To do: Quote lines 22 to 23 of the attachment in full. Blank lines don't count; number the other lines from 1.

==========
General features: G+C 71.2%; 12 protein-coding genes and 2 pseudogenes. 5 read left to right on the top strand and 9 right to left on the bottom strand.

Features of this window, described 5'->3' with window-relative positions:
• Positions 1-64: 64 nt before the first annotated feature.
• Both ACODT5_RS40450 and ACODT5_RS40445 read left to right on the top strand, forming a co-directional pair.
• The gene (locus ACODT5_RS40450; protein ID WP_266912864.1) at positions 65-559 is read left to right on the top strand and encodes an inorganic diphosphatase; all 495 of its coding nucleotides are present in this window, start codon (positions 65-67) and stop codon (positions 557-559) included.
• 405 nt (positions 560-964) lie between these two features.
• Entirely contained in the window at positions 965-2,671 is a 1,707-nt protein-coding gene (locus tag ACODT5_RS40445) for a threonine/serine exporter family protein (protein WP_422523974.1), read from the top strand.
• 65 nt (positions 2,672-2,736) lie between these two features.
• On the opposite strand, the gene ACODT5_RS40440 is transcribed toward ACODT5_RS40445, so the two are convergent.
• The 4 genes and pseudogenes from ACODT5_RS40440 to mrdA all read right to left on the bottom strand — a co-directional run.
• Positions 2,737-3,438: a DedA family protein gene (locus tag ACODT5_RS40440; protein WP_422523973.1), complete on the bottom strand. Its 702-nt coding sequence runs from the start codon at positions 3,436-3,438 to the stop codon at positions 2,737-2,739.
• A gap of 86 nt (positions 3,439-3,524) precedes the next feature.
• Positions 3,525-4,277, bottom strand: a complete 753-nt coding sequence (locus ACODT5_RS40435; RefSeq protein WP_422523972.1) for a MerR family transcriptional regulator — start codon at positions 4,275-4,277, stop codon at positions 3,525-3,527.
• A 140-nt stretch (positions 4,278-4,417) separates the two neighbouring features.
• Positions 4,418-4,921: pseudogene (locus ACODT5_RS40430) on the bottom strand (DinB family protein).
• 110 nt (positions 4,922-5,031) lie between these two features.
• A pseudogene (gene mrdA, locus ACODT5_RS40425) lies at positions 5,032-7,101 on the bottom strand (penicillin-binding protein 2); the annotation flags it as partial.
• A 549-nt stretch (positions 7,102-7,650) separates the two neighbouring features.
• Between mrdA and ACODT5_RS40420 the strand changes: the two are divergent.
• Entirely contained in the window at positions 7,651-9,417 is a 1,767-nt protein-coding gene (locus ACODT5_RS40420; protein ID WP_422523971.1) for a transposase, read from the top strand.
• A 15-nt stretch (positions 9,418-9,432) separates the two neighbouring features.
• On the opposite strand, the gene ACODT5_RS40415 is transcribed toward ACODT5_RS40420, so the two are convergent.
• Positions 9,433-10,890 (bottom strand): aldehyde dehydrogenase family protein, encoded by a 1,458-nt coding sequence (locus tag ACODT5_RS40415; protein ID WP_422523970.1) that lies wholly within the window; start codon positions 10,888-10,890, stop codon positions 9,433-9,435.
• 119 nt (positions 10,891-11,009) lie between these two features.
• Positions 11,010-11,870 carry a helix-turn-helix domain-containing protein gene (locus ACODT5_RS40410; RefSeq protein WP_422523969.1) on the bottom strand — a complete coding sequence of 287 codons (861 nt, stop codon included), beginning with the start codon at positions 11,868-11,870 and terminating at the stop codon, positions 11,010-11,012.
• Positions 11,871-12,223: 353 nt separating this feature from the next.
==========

• On the opposite strand, the gene ACODT5_RS40415 is transcribed toward ACODT5_RS40420, so the two are convergent.
• Positions 9,433-10,890 (bottom strand): aldehyde dehydrogenase family protein, encoded by a 1,458-nt coding sequence (locus tag ACODT5_RS40415; protein ID WP_422523970.1) that lies wholly within the window; start codon positions 10,888-10,890, stop codon positions 9,433-9,435.